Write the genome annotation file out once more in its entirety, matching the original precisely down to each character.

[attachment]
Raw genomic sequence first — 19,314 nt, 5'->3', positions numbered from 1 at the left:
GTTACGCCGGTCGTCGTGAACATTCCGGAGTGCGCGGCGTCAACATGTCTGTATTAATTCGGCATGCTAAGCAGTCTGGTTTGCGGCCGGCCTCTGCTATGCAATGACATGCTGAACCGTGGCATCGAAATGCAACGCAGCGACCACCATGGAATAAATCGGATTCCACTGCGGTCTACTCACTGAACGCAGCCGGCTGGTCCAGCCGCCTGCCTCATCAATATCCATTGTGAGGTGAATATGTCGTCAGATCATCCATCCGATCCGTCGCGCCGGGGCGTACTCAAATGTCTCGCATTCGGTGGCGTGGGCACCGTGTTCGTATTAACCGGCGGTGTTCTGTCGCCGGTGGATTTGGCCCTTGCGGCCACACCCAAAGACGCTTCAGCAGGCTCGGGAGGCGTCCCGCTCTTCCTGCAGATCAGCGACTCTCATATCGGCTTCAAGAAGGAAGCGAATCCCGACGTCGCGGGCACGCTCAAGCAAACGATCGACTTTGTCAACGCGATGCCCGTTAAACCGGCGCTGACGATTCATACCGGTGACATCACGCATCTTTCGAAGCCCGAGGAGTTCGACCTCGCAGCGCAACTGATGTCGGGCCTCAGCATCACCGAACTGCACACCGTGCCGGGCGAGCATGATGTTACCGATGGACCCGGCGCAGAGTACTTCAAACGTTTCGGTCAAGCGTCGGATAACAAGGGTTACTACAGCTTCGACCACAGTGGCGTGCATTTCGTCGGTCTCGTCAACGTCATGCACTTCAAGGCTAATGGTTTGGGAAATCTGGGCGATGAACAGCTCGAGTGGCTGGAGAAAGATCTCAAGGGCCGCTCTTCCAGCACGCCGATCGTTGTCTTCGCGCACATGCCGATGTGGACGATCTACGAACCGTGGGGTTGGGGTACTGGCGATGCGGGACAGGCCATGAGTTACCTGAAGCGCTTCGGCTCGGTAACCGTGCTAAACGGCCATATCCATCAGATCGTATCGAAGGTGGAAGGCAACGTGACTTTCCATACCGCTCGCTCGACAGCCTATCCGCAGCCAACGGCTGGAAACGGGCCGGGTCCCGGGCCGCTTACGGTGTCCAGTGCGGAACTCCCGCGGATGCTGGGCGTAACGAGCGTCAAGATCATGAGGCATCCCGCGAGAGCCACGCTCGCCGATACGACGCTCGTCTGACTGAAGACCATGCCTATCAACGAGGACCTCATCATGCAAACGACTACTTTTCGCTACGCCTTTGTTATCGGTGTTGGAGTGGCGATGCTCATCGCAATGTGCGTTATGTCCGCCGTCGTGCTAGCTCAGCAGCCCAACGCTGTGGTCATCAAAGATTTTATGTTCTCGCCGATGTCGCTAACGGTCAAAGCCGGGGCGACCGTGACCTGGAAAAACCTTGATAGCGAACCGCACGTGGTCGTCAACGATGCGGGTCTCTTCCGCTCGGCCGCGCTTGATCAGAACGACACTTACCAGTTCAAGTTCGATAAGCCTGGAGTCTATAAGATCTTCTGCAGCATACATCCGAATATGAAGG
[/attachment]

Raw genomic sequence first — 19,314 nt, 5'->3', positions numbered from 1 at the left:
GTTACGCCGGTCGTCGTGAACATTCCGGAGTGCGCGGCGTCAACATGTCTGTATTAATTCGGCATGCTAAGCAGTCTGGTTTGCGGCCGGCCTCTGCTATGCAATGACATGCTGAACCGTGGCATCGAAATGCAACGCAGCGACCACCATGGAATAAATCGGATTCCACTGCGGTCTACTCACTGAACGCAGCCGGCTGGTCCAGCCGCCTGCCTCATCAATATCCATTGTGAGGTGAATATGTCGTCAGATCATCCATCCGATCCGTCGCGCCGGGGCGTACTCAAATGTCTCGCATTCGGTGGCGTGGGCACCGTGTTCGTATTAACCGGCGGTGTTCTGTCGCCGGTGGATTTGGCCCTTGCGGCCACACCCAAAGACGCTTCAGCAGGCTCGGGAGGCGTCCCGCTCTTCCTGCAGATCAGCGACTCTCATATCGGCTTCAAGAAGGAAGCGAATCCCGACGTCGCGGGCACGCTCAAGCAAACGATCGACTTTGTCAACGCGATGCCCGTTAAACCGGCGCTGACGATTCATACCGGTGACATCACGCATCTTTCGAAGCCCGAGGAGTTCGACCTCGCAGCGCAACTGATGTCGGGCCTCAGCATCACCGAACTGCACACCGTGCCGGGCGAGCATGATGTTACCGATGGACCCGGCGCAGAGTACTTCAAACGTTTCGGTCAAGCGTCGGATAACAAGGGTTACTACAGCTTCGACCACAGTGGCGTGCATTTCGTCGGTCTCGTCAACGTCATGCACTTCAAGGCTAATGGTTTGGGAAATCTGGGCGATGAACAGCTCGAGTGGCTGGAGAAAGATCTCAAGGGCCGCTCTTCCAGCACGCCGATCGTTGTCTTCGCGCACATGCCGATGTGGACGATCTACGAACCGTGGGGTTGGGGTACTGGCGATGCGGGACAGGCCATGAGTTACCTGAAGCGCTTCGGCTCGGTAACCGTGCTAAACGGCCATATCCATCAGATCGTATCGAAGGTGGAAGGCAACGTGACTTTCCATACCGCTCGCTCGACAGCCTATCCGCAGCCAACGGCTGGAAACGGGCCGGGTCCCGGGCCGCTTACGGTGTCCAGTGCGGAACTCCCGCGGATGCTGGGCGTAACGAGCGTCAAGATCATGAGGCATCCCGCGAGAGCCACGCTCGCCGATACGACGCTCGTCTGACTGAAGACCATGCCTATCAACGAGGACCTCATCATGCAAACGACTACTTTTCGCTACGCCTTTGTTATCGGTGTTGGAGTGGCGATGCTCATCGCAATGTGCGTTATGTCCGCCGTCGTGCTAGCTCAGCAGCCCAACGCTGTGGTCATCAAAGATTTTATGTTCTCGCCGATGTCGCTAACGGTCAAAGCCGGGGCGACCGTGACCTGGAAAAACCTTGATAGCGAACCGCACGTGGTCGTCAACGATGCGGGTCTCTTCCGCTCGGCCGCGCTTGATCAGAACGACACTTACCAGTTCAAGTTCGATAAGCCTGGAGTCTATAAGATCTTCTGCAGCATACATCCGAATATGAAGG